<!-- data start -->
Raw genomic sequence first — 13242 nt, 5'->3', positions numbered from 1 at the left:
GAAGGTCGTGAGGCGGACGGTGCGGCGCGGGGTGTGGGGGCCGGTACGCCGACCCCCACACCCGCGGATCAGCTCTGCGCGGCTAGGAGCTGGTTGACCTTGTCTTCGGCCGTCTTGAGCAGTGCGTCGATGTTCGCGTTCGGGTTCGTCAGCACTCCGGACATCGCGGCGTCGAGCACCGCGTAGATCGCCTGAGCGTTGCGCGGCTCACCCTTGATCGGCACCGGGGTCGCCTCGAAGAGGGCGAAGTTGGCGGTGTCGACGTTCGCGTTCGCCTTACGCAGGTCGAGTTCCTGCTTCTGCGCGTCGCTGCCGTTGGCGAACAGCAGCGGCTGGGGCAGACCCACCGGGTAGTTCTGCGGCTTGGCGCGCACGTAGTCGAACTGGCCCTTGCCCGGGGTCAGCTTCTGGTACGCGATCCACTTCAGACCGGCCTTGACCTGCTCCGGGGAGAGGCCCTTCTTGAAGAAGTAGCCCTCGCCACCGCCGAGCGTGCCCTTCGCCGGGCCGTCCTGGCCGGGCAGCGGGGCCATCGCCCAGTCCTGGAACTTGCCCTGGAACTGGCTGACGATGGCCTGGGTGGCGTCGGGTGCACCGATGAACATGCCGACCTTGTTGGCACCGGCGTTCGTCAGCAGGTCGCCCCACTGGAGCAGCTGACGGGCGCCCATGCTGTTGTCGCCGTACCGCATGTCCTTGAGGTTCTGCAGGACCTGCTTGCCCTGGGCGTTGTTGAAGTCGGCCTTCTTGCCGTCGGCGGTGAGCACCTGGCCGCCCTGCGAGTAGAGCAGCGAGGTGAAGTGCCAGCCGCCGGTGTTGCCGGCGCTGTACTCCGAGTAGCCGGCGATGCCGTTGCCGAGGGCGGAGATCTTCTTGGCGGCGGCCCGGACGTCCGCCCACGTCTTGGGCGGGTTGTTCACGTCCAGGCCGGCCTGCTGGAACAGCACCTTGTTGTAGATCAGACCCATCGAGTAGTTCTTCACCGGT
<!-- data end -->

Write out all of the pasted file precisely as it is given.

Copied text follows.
Raw genomic sequence first — 13242 nt, 5'->3', positions numbered from 1 at the left:
GAAGGTCGTGAGGCGGACGGTGCGGCGCGGGGTGTGGGGGCCGGTACGCCGACCCCCACACCCGCGGATCAGCTCTGCGCGGCTAGGAGCTGGTTGACCTTGTCTTCGGCCGTCTTGAGCAGTGCGTCGATGTTCGCGTTCGGGTTCGTCAGCACTCCGGACATCGCGGCGTCGAGCACCGCGTAGATCGCCTGAGCGTTGCGCGGCTCACCCTTGATCGGCACCGGGGTCGCCTCGAAGAGGGCGAAGTTGGCGGTGTCGACGTTCGCGTTCGCCTTACGCAGGTCGAGTTCCTGCTTCTGCGCGTCGCTGCCGTTGGCGAACAGCAGCGGCTGGGGCAGACCCACCGGGTAGTTCTGCGGCTTGGCGCGCACGTAGTCGAACTGGCCCTTGCCCGGGGTCAGCTTCTGGTACGCGATCCACTTCAGACCGGCCTTGACCTGCTCCGGGGAGAGGCCCTTCTTGAAGAAGTAGCCCTCGCCACCGCCGAGCGTGCCCTTCGCCGGGCCGTCCTGGCCGGGCAGCGGGGCCATCGCCCAGTCCTGGAACTTGCCCTGGAACTGGCTGACGATGGCCTGGGTGGCGTCGGGTGCACCGATGAACATGCCGACCTTGTTGGCACCGGCGTTCGTCAGCAGGTCGCCCCACTGGAGCAGCTGACGGGCGCCCATGCTGTTGTCGCCGTACCGCATGTCCTTGAGGTTCTGCAGGACCTGCTTGCCCTGGGCGTTGTTGAAGTCGGCCTTCTTGCCGTCGGCGGTGAGCACCTGGCCGCCCTGCGAGTAGAGCAGCGAGGTGAAGTGCCAGCCGCCGGTGTTGCCGGCGCTGTACTCCGAGTAGCCGGCGATGCCGTTGCCGAGGGCGGAGATCTTCTTGGCGGCGGCCCGGACGTCCGCCCACGTCTTGGGCGGGTTGTTCACGTCCAGGCCGGCCTGCTGGAACAGCACCTTGTTGTAGATCAGACCCATCGAGTAGTTCTTCACCGGT